The FAIR (Findable, Accessible, Interoperable, and Reusable) principles,represent a fundamental guiding framework for the management of scientific data in the digital age. These principles, created in 2016 as a result of a collaborative effort of a multidisciplinary community of scientists and experts, have become a pillar for improving the effectiveness and usability of research data.

 

FINDABILITY – The first step is finding the data. This principle focuses on the ability to easily locate data through metadata and unique identifiers, both for humans and computers. Machine-readable metadata is essential for automatically discovering datasets and services and is a pivotal component of the FAIRification process.

ACCESSIBILITY – Once the data needed for a particular purpose have been identified, it is essential to know how they can actually be accessed, including any authentication and authorization requirements. This principle focuses on the effective availability of data for anyone who needs it, guaranteeing clear and documented access methods.

INTEROPERABILITY – Oftentimes, data must be integrated and able to interact with applications or workflows for analysis, storage and processing. Interoperability requires that data are structured in a consistent way, following shared standards, and that relationships between data are clearly defined, facilitating integration and analysis.

REUSABILITY – The ultimate goal of the FAIR principles is to optimize the reuse of data. To achieve this, both the metadata and the data itself should be well described, allowing replication and/or combination across different contexts.

 

The adaptation of a data source to the FAIR principles is called FAIRificazione.This process is codified in 3 fundamental steps:

  1. A semantic model is defined for the source dataset [ in a format that is machine-readable (exploiting, where possible, already existing models for managing use cases of interest).
  2. Both data and metadata are made linkable to increase interoperability, leveraging the previously built semantic model.
  3. Human- and machine-readable interfaces are created to deploy FAIR data resources.

 

The process thus described is illustrated in fig.1

Fig.1: workflow of the FAIRification process

 

An objective and repeatable assessment of FAIRness, useful both for an initial assessment and for an estimate of the result of the FAIRification, can be obtained by attributing a score to the examined source based on compliance with uniquely codified requirements, the so-called maturity indicators. These criteria are drawn up by a special working group of the Research Data Alliance (RDA) community [https://www.rd-alliance.org/], an international initiative born in 2013 from the collaboration between the European Commission, US government bodies such as the National Science Foundation and the National Institute of Standards and Technology, and the Australian Department of Innovation, with the aim of promoting knowledge sharing and data-driven research.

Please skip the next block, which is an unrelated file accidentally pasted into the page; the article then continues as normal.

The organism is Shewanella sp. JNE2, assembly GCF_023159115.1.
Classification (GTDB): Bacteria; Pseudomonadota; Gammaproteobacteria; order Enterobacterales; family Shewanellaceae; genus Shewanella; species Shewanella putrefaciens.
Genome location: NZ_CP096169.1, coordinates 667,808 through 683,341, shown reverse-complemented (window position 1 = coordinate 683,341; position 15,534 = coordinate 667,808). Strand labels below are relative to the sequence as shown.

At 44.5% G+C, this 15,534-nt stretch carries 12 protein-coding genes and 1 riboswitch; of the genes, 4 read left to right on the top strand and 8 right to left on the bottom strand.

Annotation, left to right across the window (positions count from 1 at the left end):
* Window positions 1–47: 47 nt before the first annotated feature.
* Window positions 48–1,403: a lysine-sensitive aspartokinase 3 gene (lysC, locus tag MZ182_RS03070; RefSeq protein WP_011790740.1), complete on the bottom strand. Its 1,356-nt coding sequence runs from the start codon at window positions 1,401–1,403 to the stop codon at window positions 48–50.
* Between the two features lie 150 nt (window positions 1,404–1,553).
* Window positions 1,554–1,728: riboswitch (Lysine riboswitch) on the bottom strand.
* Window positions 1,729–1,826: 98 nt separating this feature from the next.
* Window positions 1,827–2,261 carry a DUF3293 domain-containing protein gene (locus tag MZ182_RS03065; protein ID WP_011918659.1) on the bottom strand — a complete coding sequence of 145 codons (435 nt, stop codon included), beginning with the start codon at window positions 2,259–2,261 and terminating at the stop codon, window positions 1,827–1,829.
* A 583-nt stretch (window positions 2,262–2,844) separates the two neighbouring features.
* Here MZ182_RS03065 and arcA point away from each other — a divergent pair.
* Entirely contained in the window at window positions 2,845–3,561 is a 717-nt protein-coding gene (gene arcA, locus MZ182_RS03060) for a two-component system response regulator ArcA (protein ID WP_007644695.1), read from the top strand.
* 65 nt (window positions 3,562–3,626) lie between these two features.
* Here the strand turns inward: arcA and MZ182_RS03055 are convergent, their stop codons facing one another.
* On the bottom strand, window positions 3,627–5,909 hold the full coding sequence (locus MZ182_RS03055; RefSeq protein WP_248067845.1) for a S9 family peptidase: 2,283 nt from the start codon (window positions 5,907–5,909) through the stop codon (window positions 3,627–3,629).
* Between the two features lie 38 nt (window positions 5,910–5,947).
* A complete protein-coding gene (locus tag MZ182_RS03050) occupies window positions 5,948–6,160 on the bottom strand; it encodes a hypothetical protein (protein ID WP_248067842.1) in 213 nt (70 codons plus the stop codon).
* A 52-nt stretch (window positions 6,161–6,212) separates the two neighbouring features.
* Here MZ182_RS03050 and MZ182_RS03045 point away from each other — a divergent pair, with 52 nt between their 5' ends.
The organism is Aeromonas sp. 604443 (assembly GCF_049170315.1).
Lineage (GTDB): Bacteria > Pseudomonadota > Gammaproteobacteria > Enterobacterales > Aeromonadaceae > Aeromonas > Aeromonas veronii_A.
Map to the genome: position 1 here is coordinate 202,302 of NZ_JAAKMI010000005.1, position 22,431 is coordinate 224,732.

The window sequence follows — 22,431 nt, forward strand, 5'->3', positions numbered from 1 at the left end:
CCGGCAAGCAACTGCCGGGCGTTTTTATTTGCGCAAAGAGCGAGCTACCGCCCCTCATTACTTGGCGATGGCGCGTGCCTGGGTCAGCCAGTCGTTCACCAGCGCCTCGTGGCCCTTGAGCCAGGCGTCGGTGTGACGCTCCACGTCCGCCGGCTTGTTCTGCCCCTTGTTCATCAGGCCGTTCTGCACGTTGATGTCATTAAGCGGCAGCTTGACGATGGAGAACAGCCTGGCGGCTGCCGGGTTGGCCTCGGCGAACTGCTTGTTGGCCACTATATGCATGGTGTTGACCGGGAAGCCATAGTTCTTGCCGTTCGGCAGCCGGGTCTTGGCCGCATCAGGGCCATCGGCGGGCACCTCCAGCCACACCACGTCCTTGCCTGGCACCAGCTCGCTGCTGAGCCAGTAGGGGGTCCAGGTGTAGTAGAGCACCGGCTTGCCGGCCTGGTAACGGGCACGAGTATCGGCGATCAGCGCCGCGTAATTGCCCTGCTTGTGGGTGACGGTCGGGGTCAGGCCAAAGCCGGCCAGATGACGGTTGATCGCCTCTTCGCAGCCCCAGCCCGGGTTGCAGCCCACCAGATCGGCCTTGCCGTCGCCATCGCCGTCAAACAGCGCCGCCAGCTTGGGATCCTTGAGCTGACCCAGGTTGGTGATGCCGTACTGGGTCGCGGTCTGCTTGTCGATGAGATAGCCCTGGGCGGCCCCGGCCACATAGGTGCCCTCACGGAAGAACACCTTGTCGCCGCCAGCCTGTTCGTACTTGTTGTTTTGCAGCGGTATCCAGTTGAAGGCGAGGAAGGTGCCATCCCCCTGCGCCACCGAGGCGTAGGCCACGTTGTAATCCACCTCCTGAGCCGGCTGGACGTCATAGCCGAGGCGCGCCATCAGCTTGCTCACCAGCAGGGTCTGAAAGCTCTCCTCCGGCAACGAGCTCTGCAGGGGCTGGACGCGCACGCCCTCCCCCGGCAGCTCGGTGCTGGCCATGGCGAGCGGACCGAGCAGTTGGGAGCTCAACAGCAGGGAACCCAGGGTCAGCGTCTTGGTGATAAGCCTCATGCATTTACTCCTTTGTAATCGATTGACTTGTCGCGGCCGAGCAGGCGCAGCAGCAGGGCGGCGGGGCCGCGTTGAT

A schematization of the maturity indicators is visible in fig.2.

Fig.2: FAIR maturity indicators

 

Technologies like OMOP/OHDSI contribute to data FAIRness. For example:

FINDABILITY (F4) – Data and metadata can be found using web-based search engines.
Among the tools made available by OHDSI there are Athena, an online search engine that allows users to query the CDM by navigating its standard vocabularies, Usagi, an application that can generate a tentative automated mapping of the sources, and Atlas, a software tool that facilitates the execution of analyses on OMOP-harmonized data sources, allowing the definition of meaningful concept sets and the creation of cohorts of interest.

ACCESSIBILITY (A1) – Data and metadata are retrievable by their identifier using a standardized resolution protocol.
OHDSI WebAPI is a robust and standardized tool for interacting with the CDM and navigating the database, mainly, but not exclusively, for analytical purposes, also taking advantage of appropriate R packages made available for the purpose.

INTEROPERABILITY (I2A) – Data and metadata use vocabularies/ontologies that are FAIR.
OMOP brings together and connects dozens of validated, standardized and widely used international terminology systems for representing data.

REUSABILITY (R1) – Data and metadata are richly described with a plurality of accurate and relevant attributes.

 

The terminology system of the OMOP CDM, a true “super-ontology” which, as already mentioned, is based on standard vocabularies, constitutes a metadata level that is very detailed (fig.3) and at the same time optimized to be queried with tools such as Atlas and Athena.

 

Fig.3: the concept “Superficial biopsy of muscle” as it appears in Athena